Format

Send to

Choose Destination
See comment in PubMed Commons below
Acta Neuropathol. 2010 Apr;119(4):409-19. doi: 10.1007/s00401-010-0659-0. Epub 2010 Mar 3.

Loss of murine TDP-43 disrupts motor function and plays an essential role in embryogenesis.

Author information

1
Geriatrics Research Education and Clinical Center, Veterans Affairs Puget Sound Health Care System, Seattle, WA 98108, USA. kraemerb@u.washington.edu

Abstract

Abnormal TDP-43 aggregation is a prominent feature in the neuropathology of amyotrophic lateral sclerosis (ALS) and frontotemporal lobar degeneration. Mutations in TARDBP, the gene encoding TDP-43, cause some cases of ALS. The normal function of TDP-43 remains incompletely understood. To better understand TDP-43 biology, we generated mutant mice carrying a genetrap disruption of Tardbp. Mice homozygous for loss of TDP-43 are not viable. TDP-43 deficient embryos die about day 7.5 of embryonic development thereby demonstrating that TDP-43 protein is essential for normal prenatal development and survival. However, heterozygous Tardbp mutant mice exhibit signs of motor disturbance and muscle weakness. Compared with wild type control littermates, Tardbp (+/-) animals have significantly decreased forelimb grip strength and display deficits in a standard inverted grid test despite no evidence of pathologic changes in motor neurons. Thus, TDP-43 is essential for viability, and mild reduction in TDP-43 function is sufficient to cause motor deficits without degeneration of motor neurons.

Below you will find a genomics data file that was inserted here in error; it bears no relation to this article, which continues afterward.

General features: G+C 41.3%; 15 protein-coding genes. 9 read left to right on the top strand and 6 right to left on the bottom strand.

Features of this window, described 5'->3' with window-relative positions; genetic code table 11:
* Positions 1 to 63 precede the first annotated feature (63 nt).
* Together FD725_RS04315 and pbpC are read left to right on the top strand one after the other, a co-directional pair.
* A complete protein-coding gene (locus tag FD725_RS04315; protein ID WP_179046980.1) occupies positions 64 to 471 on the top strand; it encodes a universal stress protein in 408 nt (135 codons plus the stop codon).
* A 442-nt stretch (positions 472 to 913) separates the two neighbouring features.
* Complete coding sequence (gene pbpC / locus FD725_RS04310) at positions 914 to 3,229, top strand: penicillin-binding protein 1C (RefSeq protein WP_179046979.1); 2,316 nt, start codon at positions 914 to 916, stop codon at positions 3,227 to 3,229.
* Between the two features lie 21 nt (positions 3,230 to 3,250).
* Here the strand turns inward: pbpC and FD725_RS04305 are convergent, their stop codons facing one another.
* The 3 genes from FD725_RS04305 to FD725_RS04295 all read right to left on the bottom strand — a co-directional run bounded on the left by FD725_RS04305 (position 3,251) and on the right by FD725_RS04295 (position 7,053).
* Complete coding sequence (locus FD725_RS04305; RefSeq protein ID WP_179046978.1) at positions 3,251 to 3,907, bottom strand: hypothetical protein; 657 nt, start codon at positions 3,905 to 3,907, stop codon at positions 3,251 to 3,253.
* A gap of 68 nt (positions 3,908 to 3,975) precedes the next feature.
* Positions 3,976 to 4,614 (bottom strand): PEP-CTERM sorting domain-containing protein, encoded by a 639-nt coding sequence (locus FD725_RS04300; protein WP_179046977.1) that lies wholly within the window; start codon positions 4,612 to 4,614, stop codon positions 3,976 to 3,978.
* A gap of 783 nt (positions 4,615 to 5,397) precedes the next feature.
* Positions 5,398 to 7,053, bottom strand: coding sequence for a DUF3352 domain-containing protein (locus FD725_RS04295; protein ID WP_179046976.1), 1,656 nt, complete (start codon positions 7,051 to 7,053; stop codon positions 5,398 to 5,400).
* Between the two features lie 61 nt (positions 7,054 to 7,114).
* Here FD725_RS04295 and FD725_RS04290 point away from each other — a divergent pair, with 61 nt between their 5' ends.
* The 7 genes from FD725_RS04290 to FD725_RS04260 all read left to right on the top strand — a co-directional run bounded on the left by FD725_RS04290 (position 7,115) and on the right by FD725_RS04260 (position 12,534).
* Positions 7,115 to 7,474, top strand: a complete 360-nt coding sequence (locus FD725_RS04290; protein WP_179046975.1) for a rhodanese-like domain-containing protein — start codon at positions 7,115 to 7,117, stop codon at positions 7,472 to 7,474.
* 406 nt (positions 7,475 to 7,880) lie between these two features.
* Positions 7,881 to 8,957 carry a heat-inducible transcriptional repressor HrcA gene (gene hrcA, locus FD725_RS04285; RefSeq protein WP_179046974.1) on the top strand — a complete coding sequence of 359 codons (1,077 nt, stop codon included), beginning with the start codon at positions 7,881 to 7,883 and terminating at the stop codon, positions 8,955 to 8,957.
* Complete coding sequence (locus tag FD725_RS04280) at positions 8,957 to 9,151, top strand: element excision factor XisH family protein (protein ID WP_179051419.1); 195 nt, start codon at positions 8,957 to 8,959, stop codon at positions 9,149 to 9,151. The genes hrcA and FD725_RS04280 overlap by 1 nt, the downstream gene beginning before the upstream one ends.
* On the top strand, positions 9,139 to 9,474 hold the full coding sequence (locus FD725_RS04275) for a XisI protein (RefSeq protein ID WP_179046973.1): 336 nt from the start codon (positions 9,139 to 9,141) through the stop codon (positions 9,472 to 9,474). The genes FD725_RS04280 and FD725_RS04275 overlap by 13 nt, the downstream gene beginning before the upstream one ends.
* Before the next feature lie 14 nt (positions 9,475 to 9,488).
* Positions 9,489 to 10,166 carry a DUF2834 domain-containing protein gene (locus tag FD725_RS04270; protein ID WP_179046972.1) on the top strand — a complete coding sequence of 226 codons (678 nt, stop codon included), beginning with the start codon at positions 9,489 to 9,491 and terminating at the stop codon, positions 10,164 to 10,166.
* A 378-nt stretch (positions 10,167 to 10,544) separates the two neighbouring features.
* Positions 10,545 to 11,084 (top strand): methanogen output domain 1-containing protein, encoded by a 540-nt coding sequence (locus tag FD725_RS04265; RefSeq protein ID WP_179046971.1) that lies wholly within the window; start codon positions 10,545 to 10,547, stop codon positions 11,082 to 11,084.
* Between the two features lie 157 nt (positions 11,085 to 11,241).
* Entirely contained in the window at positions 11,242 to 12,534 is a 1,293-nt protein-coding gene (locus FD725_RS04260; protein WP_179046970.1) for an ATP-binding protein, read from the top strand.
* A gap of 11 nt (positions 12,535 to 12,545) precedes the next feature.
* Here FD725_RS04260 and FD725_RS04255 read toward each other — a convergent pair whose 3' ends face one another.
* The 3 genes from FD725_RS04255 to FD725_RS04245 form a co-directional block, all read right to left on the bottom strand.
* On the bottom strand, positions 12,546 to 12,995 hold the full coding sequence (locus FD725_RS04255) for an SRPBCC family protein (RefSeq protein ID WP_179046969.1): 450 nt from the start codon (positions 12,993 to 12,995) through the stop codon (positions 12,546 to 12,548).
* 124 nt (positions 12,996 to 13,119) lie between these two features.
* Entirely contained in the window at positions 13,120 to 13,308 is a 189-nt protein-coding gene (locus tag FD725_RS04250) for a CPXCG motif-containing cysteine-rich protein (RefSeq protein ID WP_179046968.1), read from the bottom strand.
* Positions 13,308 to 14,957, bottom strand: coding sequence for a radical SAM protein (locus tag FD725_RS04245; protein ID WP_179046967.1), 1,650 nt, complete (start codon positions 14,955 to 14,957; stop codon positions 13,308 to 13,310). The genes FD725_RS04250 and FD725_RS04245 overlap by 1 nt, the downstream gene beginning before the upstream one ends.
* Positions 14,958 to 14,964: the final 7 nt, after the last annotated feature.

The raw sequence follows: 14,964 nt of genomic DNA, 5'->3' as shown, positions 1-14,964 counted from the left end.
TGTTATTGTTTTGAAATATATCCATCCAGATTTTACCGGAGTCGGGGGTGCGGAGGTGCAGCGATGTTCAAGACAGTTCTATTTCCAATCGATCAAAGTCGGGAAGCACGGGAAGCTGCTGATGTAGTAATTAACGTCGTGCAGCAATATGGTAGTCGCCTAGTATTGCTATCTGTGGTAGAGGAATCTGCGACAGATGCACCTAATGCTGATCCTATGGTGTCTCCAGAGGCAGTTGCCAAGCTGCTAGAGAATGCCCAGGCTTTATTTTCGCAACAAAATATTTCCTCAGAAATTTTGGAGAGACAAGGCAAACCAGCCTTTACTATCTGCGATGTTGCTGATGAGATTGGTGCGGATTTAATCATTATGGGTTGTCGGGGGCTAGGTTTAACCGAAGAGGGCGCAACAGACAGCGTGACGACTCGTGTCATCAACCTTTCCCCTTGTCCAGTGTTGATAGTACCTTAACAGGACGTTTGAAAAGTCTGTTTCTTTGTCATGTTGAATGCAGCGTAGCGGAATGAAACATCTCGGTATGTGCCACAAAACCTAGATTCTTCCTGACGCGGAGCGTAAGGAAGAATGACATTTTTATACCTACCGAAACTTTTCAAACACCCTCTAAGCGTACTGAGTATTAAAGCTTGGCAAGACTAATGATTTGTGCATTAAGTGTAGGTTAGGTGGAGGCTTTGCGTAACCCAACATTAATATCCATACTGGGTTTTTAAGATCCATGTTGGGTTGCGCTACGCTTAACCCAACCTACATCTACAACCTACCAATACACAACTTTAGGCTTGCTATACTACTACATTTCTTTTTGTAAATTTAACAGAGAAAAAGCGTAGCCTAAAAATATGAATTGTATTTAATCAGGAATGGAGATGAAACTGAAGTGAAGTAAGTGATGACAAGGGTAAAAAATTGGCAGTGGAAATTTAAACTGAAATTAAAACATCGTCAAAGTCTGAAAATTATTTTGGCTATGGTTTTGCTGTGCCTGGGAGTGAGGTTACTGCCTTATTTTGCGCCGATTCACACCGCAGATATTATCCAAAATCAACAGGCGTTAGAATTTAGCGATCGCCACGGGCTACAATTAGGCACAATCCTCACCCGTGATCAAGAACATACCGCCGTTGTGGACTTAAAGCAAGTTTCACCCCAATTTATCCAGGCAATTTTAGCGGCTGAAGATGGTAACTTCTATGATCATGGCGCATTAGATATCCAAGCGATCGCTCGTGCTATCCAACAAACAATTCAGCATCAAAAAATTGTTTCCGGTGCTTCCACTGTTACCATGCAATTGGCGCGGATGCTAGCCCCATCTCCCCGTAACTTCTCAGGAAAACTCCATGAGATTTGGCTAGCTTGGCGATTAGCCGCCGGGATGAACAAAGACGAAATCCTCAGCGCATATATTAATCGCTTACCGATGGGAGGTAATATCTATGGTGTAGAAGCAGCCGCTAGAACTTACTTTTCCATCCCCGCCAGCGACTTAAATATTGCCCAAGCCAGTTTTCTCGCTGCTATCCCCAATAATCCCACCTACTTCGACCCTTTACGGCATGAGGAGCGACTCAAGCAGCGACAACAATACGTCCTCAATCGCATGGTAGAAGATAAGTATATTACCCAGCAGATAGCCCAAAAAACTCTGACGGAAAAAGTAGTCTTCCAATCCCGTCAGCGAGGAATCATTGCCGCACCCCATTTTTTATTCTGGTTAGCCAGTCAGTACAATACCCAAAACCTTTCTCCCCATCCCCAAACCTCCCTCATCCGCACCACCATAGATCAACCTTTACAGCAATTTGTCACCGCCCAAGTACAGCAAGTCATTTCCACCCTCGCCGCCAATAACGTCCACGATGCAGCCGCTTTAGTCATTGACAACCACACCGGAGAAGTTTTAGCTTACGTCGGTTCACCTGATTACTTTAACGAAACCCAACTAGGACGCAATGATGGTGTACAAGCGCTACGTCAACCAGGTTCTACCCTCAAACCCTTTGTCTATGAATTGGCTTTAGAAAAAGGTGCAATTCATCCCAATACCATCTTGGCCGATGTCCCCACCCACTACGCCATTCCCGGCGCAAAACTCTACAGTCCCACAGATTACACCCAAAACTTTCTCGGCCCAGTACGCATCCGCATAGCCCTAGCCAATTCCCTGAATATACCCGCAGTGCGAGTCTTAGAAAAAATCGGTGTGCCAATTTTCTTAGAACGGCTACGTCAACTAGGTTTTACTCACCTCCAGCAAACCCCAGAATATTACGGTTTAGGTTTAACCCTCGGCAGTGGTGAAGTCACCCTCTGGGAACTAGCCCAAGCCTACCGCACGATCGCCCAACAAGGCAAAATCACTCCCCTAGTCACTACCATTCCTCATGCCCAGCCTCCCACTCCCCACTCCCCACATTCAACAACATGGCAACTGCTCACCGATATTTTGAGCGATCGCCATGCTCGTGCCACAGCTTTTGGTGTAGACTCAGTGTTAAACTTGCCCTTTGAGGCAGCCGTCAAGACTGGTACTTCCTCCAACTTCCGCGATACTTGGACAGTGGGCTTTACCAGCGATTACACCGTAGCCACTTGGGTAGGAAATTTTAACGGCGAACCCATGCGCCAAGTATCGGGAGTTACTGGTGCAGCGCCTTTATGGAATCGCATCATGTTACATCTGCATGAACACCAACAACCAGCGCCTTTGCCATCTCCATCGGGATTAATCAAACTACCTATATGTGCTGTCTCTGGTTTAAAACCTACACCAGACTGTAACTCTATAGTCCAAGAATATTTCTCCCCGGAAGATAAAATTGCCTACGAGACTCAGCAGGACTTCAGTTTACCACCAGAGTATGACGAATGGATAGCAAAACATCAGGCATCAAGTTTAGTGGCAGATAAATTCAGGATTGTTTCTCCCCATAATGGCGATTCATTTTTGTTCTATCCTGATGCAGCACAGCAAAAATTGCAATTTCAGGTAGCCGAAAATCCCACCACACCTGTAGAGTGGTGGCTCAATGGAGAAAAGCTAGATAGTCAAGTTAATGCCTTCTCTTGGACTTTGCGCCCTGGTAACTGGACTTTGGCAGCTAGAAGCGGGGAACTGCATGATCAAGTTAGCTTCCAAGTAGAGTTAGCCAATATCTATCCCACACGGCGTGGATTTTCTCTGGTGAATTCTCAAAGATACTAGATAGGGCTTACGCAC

PMID:
20198480
PMCID:
PMC2880609
DOI:
10.1007/s00401-010-0659-0
[Indexed for MEDLINE]
Free PMC Article
PubMed Commons home

PubMed Commons

0 comments
How to join PubMed Commons

    Supplemental Content

    Full text links

    Icon for Springer Icon for PubMed Central
    Loading ...
    Support Center